In response to sagging oil prices, the Organization of the Petroleum Export Countries (OPEC) held a meeting in Vienna first time with eight non-member states including Russia and Kazakhstan. Previously, Russia and some other oil producers refused to work with OPEC. Participation from Russia, Kazakhstan, Mexico, Colombia and Brazil created the hope that they may assist in taking measures to deal with the global downturn in oil prices. In a proposal to raise prices to $88 a barrel, Venezuela appealed to cut oil production, citing current per-barrel prices of less than $40. However, the meeting did not produce an agreement. Non-OPEC members refused to cut oil production in order to reduce surplus that in fact reduced oil prices more than twice (from $114 to $50 a barrel) since July of last year. Meanwhile, OPEC has refrained from cutting supply alone, and some of its members have in fact raised output. An additional meeting will be held in a month.
Disagreements notwithstanding, increased participation in OPEC meetings highlights the growing importance of oil prices for the two largest former Soviet Union oil-producing countries, Russia and Kyrgyzstan. Kazakhstan believes to be facing a bigger crisis than back in 2007-2009 due to falling prices in the global market as its revenue budget has dropped by 40%. The Russian economy has also respectively crumbled alongside drastic changes in oil prices as its energy exports make up 65% of all exports, according to the IMF. The perceived Russia-Saudi Arabia contest for market share is also seen as a major obstacle for Russia’s reluctance to join OPEC. However, major sufferings at the global market might lead Russia and OPEC to team up.
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- Ukraine started a trade dispute against Russia in the World Trade Organization (WTO). Ukraine has taken issue with Russian restrictions on Ukrainian-made railway equipment that Kiev alleges have been in place since 2013. Ukraine further noted that imposed restrictions not only broke WTO rules but that Russia has in effect banned all Ukrainian imports.Russia recently released a statement on how it will prepare to deal with the Ukrainian complaint.
- Sputniknews reports on the arrival of Iranian warships to the Russian shelf of the Caspian. Three Iranian warships including two missile boats, Paykan and Joshan, and the Damavand destroyer will remain in Astrakhan for joint naval exercises. The former two boats already visited Astrakhan back in 2013, whereas the Damavand is the Iran’s newest destroyer that joined the fleet in March 2015 and has already participated in joint-training with Russian Caspian Fleet at Bandar-e Anzali in August. After the exercises, Iranian fleet is set to visit Azerbaijan.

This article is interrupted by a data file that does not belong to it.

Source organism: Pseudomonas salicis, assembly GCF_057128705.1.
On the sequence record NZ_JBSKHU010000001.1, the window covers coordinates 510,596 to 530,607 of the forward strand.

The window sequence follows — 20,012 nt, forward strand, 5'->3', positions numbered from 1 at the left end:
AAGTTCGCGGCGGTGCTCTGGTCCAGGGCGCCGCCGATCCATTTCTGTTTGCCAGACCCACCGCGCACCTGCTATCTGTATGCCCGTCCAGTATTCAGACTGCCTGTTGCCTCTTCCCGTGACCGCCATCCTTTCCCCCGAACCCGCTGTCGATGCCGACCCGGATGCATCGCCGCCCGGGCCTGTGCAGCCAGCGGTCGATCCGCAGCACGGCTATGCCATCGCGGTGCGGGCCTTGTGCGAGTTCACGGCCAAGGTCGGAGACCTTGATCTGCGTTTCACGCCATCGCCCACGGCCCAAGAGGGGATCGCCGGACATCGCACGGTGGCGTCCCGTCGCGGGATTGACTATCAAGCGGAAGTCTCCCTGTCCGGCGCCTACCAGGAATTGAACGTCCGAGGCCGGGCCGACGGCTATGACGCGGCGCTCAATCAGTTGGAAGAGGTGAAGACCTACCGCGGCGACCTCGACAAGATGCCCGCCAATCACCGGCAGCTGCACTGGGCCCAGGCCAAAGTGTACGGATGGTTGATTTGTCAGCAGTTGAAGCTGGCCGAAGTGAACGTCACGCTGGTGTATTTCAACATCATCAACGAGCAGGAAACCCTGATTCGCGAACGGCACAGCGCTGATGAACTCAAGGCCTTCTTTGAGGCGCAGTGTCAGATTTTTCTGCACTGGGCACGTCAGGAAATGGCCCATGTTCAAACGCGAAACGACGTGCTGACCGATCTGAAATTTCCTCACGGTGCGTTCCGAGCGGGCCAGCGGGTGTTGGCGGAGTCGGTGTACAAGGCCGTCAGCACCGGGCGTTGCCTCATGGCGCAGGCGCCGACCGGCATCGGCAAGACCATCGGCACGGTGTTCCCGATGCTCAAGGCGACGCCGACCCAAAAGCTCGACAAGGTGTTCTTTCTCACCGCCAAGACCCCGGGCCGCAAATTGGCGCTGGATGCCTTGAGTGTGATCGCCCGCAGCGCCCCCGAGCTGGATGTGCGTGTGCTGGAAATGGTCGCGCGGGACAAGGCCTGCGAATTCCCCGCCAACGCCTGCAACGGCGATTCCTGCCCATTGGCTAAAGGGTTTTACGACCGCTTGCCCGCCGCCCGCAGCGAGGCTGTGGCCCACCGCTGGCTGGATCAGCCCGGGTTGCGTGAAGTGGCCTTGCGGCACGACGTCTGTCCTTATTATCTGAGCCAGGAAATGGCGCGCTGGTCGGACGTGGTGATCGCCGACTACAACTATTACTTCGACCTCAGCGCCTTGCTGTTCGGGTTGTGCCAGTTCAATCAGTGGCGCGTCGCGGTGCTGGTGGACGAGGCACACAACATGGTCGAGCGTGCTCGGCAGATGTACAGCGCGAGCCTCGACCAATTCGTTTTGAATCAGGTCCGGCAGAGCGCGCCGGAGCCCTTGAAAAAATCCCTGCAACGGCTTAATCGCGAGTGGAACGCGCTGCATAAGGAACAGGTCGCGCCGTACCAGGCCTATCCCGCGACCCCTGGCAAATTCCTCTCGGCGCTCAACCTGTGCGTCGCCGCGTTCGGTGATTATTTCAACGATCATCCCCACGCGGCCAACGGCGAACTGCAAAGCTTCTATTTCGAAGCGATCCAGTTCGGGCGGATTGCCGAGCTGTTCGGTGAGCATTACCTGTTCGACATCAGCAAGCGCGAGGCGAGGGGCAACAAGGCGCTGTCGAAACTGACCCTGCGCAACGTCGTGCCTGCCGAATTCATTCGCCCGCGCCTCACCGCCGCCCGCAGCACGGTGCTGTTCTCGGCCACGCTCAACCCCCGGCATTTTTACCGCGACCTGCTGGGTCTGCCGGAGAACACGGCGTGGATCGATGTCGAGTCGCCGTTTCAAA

- Iran’s supreme leader Ayatollah Ali Khamenei approved the nuclear deal with the P5+1, meaning the last procedural hurdle has been overcome for carrying out the deal. Khamenei’s green light was, however, followed by the Ayatollah’s urging that Iran should not give up core elements of its atomic program until past military allegations are resolved. He also ruled out any other détente with the western powers and threatened to case he deal’s implementation if any of the six powers introduce new sanctions. Khamenei also called on tight control and monitoring of the deal because of its vague elements and ambiguities.
- The USA shipped two modified radar systems to Ukraine with expected arrival in mid-November at Ukraine’s Yavoriv training ground. President Barack Obama signed the order on shipment of AN/TPQ-36 counter-artillery radars, each worth $10 million back in September. The radars serve to stop artillery and rocket attacks by the separatists, rather than counter them, which drew Republican critiques that the US is mollifying Russia. They accused Obama of appeasing Putin by only providing nonlethal defense material rather than offensive weaponry.
- Kazakhstan and US agree on further cooperation in nuclear fuel supply. Kazakh company KazAtomProm and Centrus Energy signed a memorandum on collaboration in supplying Kazakh uranium to the world market during Askar Zhumagaliyev’s (head of KazAtopProm) visit to Washington. KazAtomProm is the largest uranium producer in the world, while Centrus Energy supplies enriched uranium for commercial nuclear power plants in the USA and beyond. In fact, last year Kazakhstan became the leading supplier of uranium to the US sharing 23% of its uranium market and respectively overtaking Australia and Canada.
- Human Rights Watch memorandum summed up human rights concerns in Central Asia. Human rights condition remains fairly atrocious all over the region with a slight difference for Kyrgyzstan. The country stands out for its parliamentary democracy and was praised for competitive parliamentary elections early this month, however, still with considerable human right abuses of ethnic and sexual minorities groups, as well as in terms of gender-based and domestic violence problems. The same rationale applies to other Central Asian countries, which drew criticism for abuse of freedom of speech, public assembly, rights of religious minority groups, suppressing opposition activities as well as freedom of media and critical information.